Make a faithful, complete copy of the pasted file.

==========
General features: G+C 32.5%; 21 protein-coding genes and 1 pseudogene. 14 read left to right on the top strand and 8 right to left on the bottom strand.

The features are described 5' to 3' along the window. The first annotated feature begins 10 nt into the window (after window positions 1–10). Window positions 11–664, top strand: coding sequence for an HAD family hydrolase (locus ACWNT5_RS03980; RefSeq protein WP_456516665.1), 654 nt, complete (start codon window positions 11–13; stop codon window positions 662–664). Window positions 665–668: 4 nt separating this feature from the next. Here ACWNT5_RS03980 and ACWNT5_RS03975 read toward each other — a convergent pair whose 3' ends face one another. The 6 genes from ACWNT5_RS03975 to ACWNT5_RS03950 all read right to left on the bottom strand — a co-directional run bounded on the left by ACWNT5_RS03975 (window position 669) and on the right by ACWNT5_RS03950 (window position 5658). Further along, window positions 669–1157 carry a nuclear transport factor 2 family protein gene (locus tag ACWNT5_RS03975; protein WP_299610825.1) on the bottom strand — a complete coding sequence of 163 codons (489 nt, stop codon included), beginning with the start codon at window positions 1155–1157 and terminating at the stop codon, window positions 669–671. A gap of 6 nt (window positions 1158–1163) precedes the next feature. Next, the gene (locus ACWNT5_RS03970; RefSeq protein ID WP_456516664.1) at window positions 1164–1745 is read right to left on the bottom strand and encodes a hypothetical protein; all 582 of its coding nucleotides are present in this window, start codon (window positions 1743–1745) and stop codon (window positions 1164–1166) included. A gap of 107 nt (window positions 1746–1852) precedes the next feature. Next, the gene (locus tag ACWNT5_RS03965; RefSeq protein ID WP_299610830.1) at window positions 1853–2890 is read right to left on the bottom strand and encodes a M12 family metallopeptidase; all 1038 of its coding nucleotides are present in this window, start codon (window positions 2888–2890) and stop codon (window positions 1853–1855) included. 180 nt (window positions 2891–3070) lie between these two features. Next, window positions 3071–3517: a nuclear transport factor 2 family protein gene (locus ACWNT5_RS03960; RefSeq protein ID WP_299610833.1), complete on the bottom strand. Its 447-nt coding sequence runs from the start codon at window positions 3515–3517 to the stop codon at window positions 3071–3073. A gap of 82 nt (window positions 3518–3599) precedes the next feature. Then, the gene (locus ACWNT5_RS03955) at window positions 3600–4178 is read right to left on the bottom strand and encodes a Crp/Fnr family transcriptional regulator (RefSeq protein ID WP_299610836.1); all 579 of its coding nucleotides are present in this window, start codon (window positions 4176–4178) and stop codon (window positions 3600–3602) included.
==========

General features: G+C 32.5%; 21 protein-coding genes and 1 pseudogene. 14 read left to right on the top strand and 8 right to left on the bottom strand.

The features are described 5' to 3' along the window. The first annotated feature begins 10 nt into the window (after window positions 1–10). Window positions 11–664, top strand: coding sequence for an HAD family hydrolase (locus ACWNT5_RS03980; RefSeq protein WP_456516665.1), 654 nt, complete (start codon window positions 11–13; stop codon window positions 662–664). Window positions 665–668: 4 nt separating this feature from the next. Here ACWNT5_RS03980 and ACWNT5_RS03975 read toward each other — a convergent pair whose 3' ends face one another. The 6 genes from ACWNT5_RS03975 to ACWNT5_RS03950 all read right to left on the bottom strand — a co-directional run bounded on the left by ACWNT5_RS03975 (window position 669) and on the right by ACWNT5_RS03950 (window position 5658). Further along, window positions 669–1157 carry a nuclear transport factor 2 family protein gene (locus tag ACWNT5_RS03975; protein WP_299610825.1) on the bottom strand — a complete coding sequence of 163 codons (489 nt, stop codon included), beginning with the start codon at window positions 1155–1157 and terminating at the stop codon, window positions 669–671. A gap of 6 nt (window positions 1158–1163) precedes the next feature. Next, the gene (locus ACWNT5_RS03970; RefSeq protein ID WP_456516664.1) at window positions 1164–1745 is read right to left on the bottom strand and encodes a hypothetical protein; all 582 of its coding nucleotides are present in this window, start codon (window positions 1743–1745) and stop codon (window positions 1164–1166) included. A gap of 107 nt (window positions 1746–1852) precedes the next feature. Next, the gene (locus tag ACWNT5_RS03965; RefSeq protein ID WP_299610830.1) at window positions 1853–2890 is read right to left on the bottom strand and encodes a M12 family metallopeptidase; all 1038 of its coding nucleotides are present in this window, start codon (window positions 2888–2890) and stop codon (window positions 1853–1855) included. 180 nt (window positions 2891–3070) lie between these two features. Next, window positions 3071–3517: a nuclear transport factor 2 family protein gene (locus ACWNT5_RS03960; RefSeq protein ID WP_299610833.1), complete on the bottom strand. Its 447-nt coding sequence runs from the start codon at window positions 3515–3517 to the stop codon at window positions 3071–3073. A gap of 82 nt (window positions 3518–3599) precedes the next feature. Then, the gene (locus ACWNT5_RS03955) at window positions 3600–4178 is read right to left on the bottom strand and encodes a Crp/Fnr family transcriptional regulator (RefSeq protein ID WP_299610836.1); all 579 of its coding nucleotides are present in this window, start codon (window positions 4176–4178) and stop codon (window positions 3600–3602) included.